Quality Function Deployment

Quality Function Deployment 


QFD is a structured approach to defining customer needs or requirements and translating them into specific plans to produce products to meet those needs. The “voice of the customer” is the term to describe these stated and unstated customer needs or requirements.

QFD is:

  • Understanding Customer Requirements
  • Quality Systems Thinking + Psychology + Knowledge/Epistemology
  • Maximizing Positive Quality That Adds Value
  • Comprehensive Quality System for Customer Satisfaction
  • Strategy to Stay Ahead of The Game

As a quality system that implements elements of Systems Thinking with elements of Psychology and Epistemology (knowledge), QFD provides a system of comprehensive development process for:

  • Understanding ‘true’ customer needs from the customer’s perspective
  • What ‘value’ means to the customer, from the customer’s perspective
  • Understanding how customers or end users become interested, choose, and are satisfied
  • Analyzing how do we know the needs of the customer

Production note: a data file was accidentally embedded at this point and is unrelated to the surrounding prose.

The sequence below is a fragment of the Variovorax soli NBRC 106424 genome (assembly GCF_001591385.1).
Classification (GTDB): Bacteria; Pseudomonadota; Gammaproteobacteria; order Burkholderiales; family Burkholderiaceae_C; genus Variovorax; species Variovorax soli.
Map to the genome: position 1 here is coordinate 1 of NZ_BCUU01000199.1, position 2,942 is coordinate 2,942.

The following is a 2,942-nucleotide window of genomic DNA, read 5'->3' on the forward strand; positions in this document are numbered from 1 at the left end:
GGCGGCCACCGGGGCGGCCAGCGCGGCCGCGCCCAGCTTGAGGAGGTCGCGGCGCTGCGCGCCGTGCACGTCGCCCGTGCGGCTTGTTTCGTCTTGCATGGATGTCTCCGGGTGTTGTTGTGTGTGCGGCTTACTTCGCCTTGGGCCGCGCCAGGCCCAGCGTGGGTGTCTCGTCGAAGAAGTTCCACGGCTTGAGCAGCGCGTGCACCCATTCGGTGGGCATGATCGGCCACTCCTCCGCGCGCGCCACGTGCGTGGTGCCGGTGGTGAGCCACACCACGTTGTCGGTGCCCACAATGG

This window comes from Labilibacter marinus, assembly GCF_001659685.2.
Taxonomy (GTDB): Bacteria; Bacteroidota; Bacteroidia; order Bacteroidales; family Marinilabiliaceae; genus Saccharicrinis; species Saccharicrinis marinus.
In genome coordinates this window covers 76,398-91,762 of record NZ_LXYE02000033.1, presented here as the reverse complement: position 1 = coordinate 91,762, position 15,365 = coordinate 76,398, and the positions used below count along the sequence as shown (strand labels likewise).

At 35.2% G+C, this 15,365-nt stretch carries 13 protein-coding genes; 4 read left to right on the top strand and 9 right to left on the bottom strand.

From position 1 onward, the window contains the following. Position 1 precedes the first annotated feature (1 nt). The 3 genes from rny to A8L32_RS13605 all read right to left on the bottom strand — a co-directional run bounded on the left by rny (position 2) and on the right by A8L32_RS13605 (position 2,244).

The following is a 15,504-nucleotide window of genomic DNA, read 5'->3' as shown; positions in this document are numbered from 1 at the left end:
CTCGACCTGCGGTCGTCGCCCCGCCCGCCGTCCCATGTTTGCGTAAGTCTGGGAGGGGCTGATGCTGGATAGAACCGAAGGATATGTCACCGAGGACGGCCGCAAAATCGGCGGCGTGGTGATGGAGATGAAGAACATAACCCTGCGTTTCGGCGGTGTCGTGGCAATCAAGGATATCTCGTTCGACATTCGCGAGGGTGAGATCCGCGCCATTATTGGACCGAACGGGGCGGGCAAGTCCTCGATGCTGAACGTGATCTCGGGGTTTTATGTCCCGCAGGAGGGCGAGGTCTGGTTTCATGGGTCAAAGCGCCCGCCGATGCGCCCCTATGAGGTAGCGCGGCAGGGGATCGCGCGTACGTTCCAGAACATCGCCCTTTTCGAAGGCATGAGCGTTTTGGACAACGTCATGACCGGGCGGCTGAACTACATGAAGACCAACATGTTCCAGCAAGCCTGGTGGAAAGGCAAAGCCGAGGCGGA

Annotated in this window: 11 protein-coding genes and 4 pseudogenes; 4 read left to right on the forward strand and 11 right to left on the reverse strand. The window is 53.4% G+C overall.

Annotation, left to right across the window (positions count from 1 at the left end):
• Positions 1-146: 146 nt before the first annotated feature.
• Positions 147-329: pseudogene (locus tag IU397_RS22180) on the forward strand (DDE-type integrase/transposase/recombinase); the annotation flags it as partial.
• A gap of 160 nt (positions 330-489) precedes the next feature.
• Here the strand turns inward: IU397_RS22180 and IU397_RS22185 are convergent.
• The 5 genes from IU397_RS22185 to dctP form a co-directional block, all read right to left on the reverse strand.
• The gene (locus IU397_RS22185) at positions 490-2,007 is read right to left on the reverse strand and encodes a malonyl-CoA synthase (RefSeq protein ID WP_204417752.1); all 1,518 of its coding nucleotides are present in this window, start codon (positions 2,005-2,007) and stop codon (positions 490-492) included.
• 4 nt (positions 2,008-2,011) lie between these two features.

Deciding what features to include
  • Determining what level of performance to deliver
  • Intelligently linking the needs of the customer with design, development, engineering, manufacturing, and service functions
  • Intelligently linking Design for Six Sigma (DFSS) with the front end Voice of Customer analysis and the entire design system
  • There are many approaches to QFD, depending on the strategic purpose of the project.

The 3 main goals in implementing QFD are:

  1. Prioritize spoken and unspoken customer wants and needs.
  2. Translate these needs into technical characteristics and specifications.
  3. Build and deliver a quality product or service by focusing everybody toward customer satisfaction.

Processes of QFD

According to Lockamy and Khurana (1995) , the idea of QFD is timing, performance evaluation, and resource commitment. And the four phases of QFD are:

1. Product concept planning. It starts with customers and market research with leads to product plans, ideas, sketches, concept models, and marketing plans.

2.  Product development and specification. It would lead to the development to prototypes and tests.

3. Manufacturing processes and production tools. They are designed based on the product and component specifications.

4. Production of product. It starts after the pilot have been resolved.

Each phase, or matrix, represents a more specific aspect of the product’s requirements. Relationships between elements are evaluated for each phase. Only the most important aspects from each phase are deployed into the next matrix.

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